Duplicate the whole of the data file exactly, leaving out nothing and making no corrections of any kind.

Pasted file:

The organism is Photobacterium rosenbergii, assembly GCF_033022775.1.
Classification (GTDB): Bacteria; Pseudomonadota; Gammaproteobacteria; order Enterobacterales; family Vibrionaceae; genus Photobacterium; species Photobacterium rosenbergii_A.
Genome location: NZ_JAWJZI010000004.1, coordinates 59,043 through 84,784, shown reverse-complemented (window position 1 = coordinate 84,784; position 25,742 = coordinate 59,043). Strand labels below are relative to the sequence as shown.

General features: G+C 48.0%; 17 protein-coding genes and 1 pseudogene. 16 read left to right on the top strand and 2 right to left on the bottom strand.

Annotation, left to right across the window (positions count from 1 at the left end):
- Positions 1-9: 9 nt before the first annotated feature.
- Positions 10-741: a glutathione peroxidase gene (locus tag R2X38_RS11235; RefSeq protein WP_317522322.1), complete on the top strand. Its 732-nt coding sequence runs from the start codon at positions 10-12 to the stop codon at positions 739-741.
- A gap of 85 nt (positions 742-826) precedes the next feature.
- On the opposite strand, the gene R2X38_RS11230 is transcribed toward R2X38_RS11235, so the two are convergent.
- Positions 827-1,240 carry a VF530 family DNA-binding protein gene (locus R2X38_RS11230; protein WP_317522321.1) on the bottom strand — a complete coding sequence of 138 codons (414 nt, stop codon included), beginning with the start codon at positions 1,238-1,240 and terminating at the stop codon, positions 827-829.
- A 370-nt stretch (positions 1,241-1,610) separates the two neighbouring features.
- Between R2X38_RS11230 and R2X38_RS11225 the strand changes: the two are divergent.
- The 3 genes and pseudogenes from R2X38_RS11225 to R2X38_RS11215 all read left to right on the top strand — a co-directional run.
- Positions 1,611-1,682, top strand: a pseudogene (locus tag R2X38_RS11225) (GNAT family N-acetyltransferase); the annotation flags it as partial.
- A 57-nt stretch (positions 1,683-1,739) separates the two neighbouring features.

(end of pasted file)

The organism is Photobacterium rosenbergii, assembly GCF_033022775.1.
Classification (GTDB): Bacteria; Pseudomonadota; Gammaproteobacteria; order Enterobacterales; family Vibrionaceae; genus Photobacterium; species Photobacterium rosenbergii_A.
Genome location: NZ_JAWJZI010000004.1, coordinates 59,043 through 84,784, shown reverse-complemented (window position 1 = coordinate 84,784; position 25,742 = coordinate 59,043). Strand labels below are relative to the sequence as shown.

General features: G+C 48.0%; 17 protein-coding genes and 1 pseudogene. 16 read left to right on the top strand and 2 right to left on the bottom strand.

Annotation, left to right across the window (positions count from 1 at the left end):
- Positions 1-9: 9 nt before the first annotated feature.
- Positions 10-741: a glutathione peroxidase gene (locus tag R2X38_RS11235; RefSeq protein WP_317522322.1), complete on the top strand. Its 732-nt coding sequence runs from the start codon at positions 10-12 to the stop codon at positions 739-741.
- A gap of 85 nt (positions 742-826) precedes the next feature.
- On the opposite strand, the gene R2X38_RS11230 is transcribed toward R2X38_RS11235, so the two are convergent.
- Positions 827-1,240 carry a VF530 family DNA-binding protein gene (locus R2X38_RS11230; protein WP_317522321.1) on the bottom strand — a complete coding sequence of 138 codons (414 nt, stop codon included), beginning with the start codon at positions 1,238-1,240 and terminating at the stop codon, positions 827-829.
- A 370-nt stretch (positions 1,241-1,610) separates the two neighbouring features.
- Between R2X38_RS11230 and R2X38_RS11225 the strand changes: the two are divergent.
- The 3 genes and pseudogenes from R2X38_RS11225 to R2X38_RS11215 all read left to right on the top strand — a co-directional run.
- Positions 1,611-1,682, top strand: a pseudogene (locus tag R2X38_RS11225) (GNAT family N-acetyltransferase); the annotation flags it as partial.
- A 57-nt stretch (positions 1,683-1,739) separates the two neighbouring features.